Ginnie In Brief
|Ginnie Mae’s Role in Facilitating Rural Homeownership|
|by Ginnie Mae | 3/23/2020|
As Ginnie Mae’s role in the housing finance system has grown since the 2008 housing crisis, it has generated a significant amount of attention for its support of affordable housing through the Federal Housing Administration (FHA) and Veterans Affairs (VA) mortgage programs. Less known, though, is Ginnie Mae’s role in facilitating affordable mortgage lending in rural parts of the U.S.
Ginnie Mae is an essential and consistent source of mortgage capital in communities all across the country, including approximately 2.1 million outstanding mortgage loans in rural areas at the end of 2019.
While most observers readily connect Ginnie Mae to the FHA and VA mortgage programs, which are very active in rural areas, few are aware of another aspect of Ginnie Mae’s mortgage-backed securities (MBS) program that facilitates homeownership in rural parts of the United States.
Ginnie Mae’s charter enables it to guarantee MBS that are backed by loans guaranteed by the Rural Housing Service, a unit with the U.S. Department of Agriculture (USDA). Mortgages financed through the USDA’s Rural Housing Service support a variety of programs. In the last 10 years, more than 1.3 million of these loans and mortgages on residential homes have been packaged into Ginnie Mae MBS.
|VA Mortgage Program Fuels Ginnie Mae MBS Issuance |
|by Ginnie Mae | 12/6/2019|
Ginnie Mae’s current position in fixed-income markets is vastly different than it was a decade ago. Our outstanding mortgage-backed securities (MBS) have grown steadily over the past ten years as the agency has fulfilled its mission to support the government-guaranteed mortgage market by attracting broad investor support for the government-guaranteed MBS product. Consider the numbers: Over the past decade, the value of Ginnie Mae’s outstanding MBS more than doubled from $888 billion at the end of fiscal year 2009 to $2.1 trillion at the end of fiscal year 2019.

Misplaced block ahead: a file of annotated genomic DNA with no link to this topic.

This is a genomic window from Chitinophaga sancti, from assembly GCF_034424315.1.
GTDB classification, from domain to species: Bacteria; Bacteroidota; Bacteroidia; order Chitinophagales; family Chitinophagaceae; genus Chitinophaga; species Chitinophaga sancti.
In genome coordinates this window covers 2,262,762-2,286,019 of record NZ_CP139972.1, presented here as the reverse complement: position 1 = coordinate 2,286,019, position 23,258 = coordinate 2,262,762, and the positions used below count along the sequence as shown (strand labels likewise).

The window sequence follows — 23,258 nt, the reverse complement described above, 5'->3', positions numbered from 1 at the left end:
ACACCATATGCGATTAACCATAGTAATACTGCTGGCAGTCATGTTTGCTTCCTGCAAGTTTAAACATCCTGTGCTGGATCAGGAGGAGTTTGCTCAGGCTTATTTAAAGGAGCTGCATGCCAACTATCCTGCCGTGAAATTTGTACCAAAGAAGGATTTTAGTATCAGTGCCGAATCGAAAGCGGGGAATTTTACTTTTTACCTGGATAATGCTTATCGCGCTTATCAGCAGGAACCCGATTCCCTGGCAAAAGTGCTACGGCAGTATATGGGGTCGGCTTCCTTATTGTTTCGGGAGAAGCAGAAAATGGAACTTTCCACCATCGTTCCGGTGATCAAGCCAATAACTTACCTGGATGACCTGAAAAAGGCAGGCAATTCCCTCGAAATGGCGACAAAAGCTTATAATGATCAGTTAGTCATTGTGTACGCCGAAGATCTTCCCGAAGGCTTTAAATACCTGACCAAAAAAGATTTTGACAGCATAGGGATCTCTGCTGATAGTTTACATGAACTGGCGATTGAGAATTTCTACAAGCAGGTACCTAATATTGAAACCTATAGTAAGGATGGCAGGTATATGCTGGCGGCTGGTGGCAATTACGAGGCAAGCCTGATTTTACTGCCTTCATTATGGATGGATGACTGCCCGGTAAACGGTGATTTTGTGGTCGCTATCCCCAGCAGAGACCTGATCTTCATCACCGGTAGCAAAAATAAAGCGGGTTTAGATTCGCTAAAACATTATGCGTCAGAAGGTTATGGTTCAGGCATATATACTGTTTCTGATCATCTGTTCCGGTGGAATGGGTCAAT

The volume increase in outstanding MBS reflects an expansion of the portion guaranteed by the Department of Veterans Affairs (VA). The share of VA mortgages in new Ginnie Mae MBS has increased sharply since the housing crisis, from more than 16% in 2009 to 42% in 2019.
Ginnie Mae is committed to maintaining a strong MBS program built on a foundation of flexibility and reliability in order to meet the secondary market needs of the Issuers responsible for loans to veterans under the VA program. Recent policy changes regarding eligibility for VA mortgages pooled into our securities underscore our commitment to providing a liquid and efficient MBS product for lenders and investors that protects veterans’ home equity while also minimizing risks to taxpayers.
|Deploying Robotic Process Automation at Ginnie Mae|
|by Ginnie Mae | 10/16/2019|
Ginnie Mae’s data processing operations manage millions of data records each month, including the information that enables the flow of billions of dollars in principal and interest payments to investors around the world. To keep this enormous task running as smoothly and efficiently as possible, Ginnie Mae is investing in the development of artificial intelligence (AI) capabilities led by teams within the agency’s Office of Securities Operations and Office of Enterprise Data and Technology Solutions.
These efforts align with the Presidential order on AI from earlier this year, which serves as the basis for a whole-of-government strategy to tap private sector innovation in support of government program excellence.
AI encompasses a range of applications, processes and technologies. At Ginnie Mae, robotic process automation (RPA) is the first type of AI that we have deployed. Despite “robotic” as part of its name, RPA does not actually involve robots or other physical manipulative assets; RPA uses software to replicate repetitive human tasks such as the collection and analysis of data. (see Figure 1)
In the second half of 2019, Ginnie Mae completed two RPA projects, or bots. The first is designed to collect and organize data related to the London Inter-bank Offered Rate (LIBOR), the principal index for the majority of adjustable rate mortgage-backed securities. The second bot assists staff within the agency’s Chief Financial Officer division to manage and report key information into the Ginnie Mae general ledger. Both bots free our staff to work on more value-added tasks, increasing the overall efficiency of the agency.
Although RPA is an excellent tool for increasing the efficiency of repeatable processes, it has also been important to recognize that not every repeatable process is the same. For example, research shows that RPA is best applied to processes that use structured and accessible data sources, such as the publicly available data on LIBOR or in-house financial statement data. RPA can also be used with unstructured data with a clear rules-based protocol for data manipulation. However, any break from the rules could cause an exception, or breakdown, that would require staff intervention, ultimately rendering the process ineffective.